Gaurav Malaker On 10 Years of BLOT!, Complex Lego Kits & What It Takes To Tick In The Industry

The year 2007 was mega for India: Taj Mahal topped the list of the Seven Wonders of the World. India got its first woman president. India won the first Twenty20 World Tournament. 2007 was also when BLOT! stepped onto the Indian music scene. With minimal techno and hypnotic LED graphics at play, they’ve been responsible for electrifying the country’s electronic music landscape ever since. Gaurav Malaker’s basic love of things (which also channels BLOT!) brought him together with Avinash Kumar to spearhead this project, which marries music and visual arts in a manner that our indie scene had never before experienced. With 10 years of legacy backing it, BLOT! has left a definitive mark on the industry, sprinkled with collaborations with Universal Music, Diynamic Music, awards from VH1 Soundnation and several others. Describing his genre as ‘organic, melodic, and electronic’, Malaker is taking it forward through acts beyond performing. Co-founding underground electronica label, Qilla Records, and interdisciplinary creative festival, UnBox, he is revolutionising the indie music scene with every strum and tune.

While music occupies 33.33% of his heart, the other two-thirds are taken by the two ladies in his life  – the stunning better half Vandana Verma and their dog Ella. While he believes he connects better with animals than humans, “there’s no judgement, they are cute, always chilling, usually love you unconditionally and are very funny”, and would love to start an “Ella plantation” one day (with due permission & blessings from Ms Verma), there’s no denying that he creates a splendid connection with humans through his music and art. As he terms himself ‘obsessive’ when it comes to engaging in & perfecting any activity – music or hobbies, we get chatting with the man behind the decade-full of magic, and bring to you – Gaurav Malaker, unplugged.

Image: Sound Simplify/ Mk Chaitanya

Tell us more about Gaurav Malaker outside the studio?

I love fighter planes and complex Lego kits. I keep buying and stashing these away for when I take a break from my studio and gear. But there’s so much to learn, discover, and create that there’s barely time anymore. Come to think of it, I’ve never been so unidimensional than I am now. I’m a bit obsessive when it comes to doing things, I enjoy perfecting details and just making (all) things, it’s amazing because it’s a real mind exercise and I go on until I’m numb.

Inversely, kickboxing and callisthenics are amazing too, because they are physical and you can push your body to breaking point. The fear and satisfaction of conquering is more immediate and gratifying here, but most of all it just clears out my head. It’s violent too, so it’s great (laughs)!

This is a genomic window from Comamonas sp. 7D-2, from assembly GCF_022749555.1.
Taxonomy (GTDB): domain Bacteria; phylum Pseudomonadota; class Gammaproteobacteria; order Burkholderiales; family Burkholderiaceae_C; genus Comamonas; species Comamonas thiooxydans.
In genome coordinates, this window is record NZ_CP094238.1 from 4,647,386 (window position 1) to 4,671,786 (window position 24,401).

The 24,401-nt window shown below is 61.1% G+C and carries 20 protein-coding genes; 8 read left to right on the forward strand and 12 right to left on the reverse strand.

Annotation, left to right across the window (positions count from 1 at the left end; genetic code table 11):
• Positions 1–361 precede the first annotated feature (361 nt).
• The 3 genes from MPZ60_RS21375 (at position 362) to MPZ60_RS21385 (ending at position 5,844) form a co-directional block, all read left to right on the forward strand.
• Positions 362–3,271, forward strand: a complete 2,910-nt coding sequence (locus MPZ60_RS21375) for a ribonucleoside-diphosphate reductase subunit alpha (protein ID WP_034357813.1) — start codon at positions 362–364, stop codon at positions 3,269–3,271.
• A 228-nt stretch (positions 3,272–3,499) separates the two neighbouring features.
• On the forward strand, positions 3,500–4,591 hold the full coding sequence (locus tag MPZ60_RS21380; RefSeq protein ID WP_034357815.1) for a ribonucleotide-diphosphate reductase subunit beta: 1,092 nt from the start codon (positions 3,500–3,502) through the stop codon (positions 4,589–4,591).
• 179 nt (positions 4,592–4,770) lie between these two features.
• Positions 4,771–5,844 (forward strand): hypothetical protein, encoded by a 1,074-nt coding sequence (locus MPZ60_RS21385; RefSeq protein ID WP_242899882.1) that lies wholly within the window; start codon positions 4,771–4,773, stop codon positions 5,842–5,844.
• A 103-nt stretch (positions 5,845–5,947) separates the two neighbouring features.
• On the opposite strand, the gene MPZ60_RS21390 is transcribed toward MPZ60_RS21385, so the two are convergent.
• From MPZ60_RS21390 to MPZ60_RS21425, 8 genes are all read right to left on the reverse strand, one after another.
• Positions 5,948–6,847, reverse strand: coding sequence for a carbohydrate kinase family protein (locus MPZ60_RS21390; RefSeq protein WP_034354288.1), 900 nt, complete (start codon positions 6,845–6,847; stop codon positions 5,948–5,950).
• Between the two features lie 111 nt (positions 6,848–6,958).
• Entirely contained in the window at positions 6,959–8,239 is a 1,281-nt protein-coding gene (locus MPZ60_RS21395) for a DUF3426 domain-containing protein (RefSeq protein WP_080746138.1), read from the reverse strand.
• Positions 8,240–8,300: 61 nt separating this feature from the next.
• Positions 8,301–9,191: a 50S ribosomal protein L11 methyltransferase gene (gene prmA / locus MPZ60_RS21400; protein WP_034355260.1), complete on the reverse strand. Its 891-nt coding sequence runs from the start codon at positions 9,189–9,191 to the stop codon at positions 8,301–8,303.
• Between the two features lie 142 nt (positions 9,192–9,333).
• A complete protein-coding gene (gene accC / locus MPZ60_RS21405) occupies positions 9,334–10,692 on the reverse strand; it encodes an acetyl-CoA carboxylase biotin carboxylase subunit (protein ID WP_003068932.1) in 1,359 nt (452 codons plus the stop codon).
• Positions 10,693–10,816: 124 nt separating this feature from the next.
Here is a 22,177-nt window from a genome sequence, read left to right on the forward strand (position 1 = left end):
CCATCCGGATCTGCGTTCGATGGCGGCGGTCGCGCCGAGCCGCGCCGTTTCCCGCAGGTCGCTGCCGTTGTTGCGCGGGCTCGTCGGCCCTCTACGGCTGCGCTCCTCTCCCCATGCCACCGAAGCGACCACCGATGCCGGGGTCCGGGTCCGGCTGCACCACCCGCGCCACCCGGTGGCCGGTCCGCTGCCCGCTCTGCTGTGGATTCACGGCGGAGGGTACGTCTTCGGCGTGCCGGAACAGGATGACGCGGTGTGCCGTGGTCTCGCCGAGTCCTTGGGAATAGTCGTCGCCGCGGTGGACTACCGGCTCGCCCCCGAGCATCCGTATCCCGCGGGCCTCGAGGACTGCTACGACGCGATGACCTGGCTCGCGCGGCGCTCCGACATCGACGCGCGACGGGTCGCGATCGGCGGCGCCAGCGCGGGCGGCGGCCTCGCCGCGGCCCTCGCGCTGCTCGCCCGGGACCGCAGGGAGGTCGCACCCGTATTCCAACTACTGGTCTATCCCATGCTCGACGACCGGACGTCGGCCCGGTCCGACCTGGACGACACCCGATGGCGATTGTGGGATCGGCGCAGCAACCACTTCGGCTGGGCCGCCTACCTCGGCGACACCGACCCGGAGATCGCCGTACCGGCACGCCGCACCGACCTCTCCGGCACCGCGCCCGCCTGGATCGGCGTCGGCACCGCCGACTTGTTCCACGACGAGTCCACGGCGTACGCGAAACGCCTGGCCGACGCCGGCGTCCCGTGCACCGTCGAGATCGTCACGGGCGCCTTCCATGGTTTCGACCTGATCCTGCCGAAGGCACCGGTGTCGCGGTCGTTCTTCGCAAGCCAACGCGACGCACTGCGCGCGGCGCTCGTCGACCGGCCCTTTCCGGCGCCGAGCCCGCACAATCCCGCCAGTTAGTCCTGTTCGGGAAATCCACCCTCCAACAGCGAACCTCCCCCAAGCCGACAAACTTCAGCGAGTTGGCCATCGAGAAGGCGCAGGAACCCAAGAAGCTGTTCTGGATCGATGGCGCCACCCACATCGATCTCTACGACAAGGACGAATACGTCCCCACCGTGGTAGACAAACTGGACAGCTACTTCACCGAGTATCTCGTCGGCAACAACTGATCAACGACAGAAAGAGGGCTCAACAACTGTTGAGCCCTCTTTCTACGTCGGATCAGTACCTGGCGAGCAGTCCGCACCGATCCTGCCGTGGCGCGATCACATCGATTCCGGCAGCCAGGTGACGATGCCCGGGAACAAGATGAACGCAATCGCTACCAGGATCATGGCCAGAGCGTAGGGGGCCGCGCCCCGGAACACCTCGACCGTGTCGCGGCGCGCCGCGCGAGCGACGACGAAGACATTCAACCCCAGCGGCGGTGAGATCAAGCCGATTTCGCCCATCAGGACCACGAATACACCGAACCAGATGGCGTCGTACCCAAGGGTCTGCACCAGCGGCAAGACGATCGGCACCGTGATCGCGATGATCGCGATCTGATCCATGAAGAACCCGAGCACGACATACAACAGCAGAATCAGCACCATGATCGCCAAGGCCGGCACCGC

What led you to lock away your law degree and pursue a career in music?

To be honest, I never wanted to be a lawyer. I did want to be a fighter pilot, but as it happens, I’m deaf in my right ear and would not have cleared the medical requirements. When I finished school there wasn’t much to choose from, and I couldn’t afford some music school abroad, so I tried to make do with what was available.

Law school taught me a lot, even though I was the class clown and a nuisance to all (I continue to be), thankfully I didn’t drop out. Worked a lawyer job, made some money, bought studio bits, and then just quit – I’ve never been happier.

What’s even more special is that every now and then at gigs I have lawyers come up and ask how I managed to do it, that it’s so hectic etc. But I’m just happy that there are doctors, lawyers, people from all professions and cultures that show up for electronic music shows today. That is exceptionally special for me, especially where once in Delhi clubs and underground music was restricted to the elite, the “bad kids”, and a cocky few. It’s all so different now, and it’s so exciting to be a part of it.

What’s the most special part of your craft? Other than the music, what keeps you going?

The possibility that I might be able to create a memory, visually or by sound, and music that I’ve poured my soul into creating. I’m always chasing the moment, the energy at gigs, trying to recreate that while making music and then taking it back out there. That cycle can be quite fun and very inspiring.

Image: Zacharie Rabehi

It’s no secret that we’re huge fans of your missus. How did you both meet and how has she contributed to your work journey?

We first met in 2007, when Vandana was doing a story on BLOT! for TimeOut Delhi. She went back to London after that (I tend to have that effect on people), and returned in 2010, which is when we actually started hanging out. It was definitely a turning point in my life – with the right person by your side, the motivation to be the best possible version of yourself is always very high. She’s very inspiring and I’ve learnt a lot from her and our time together; she’s like my dream girl and life and music is just so much better with her.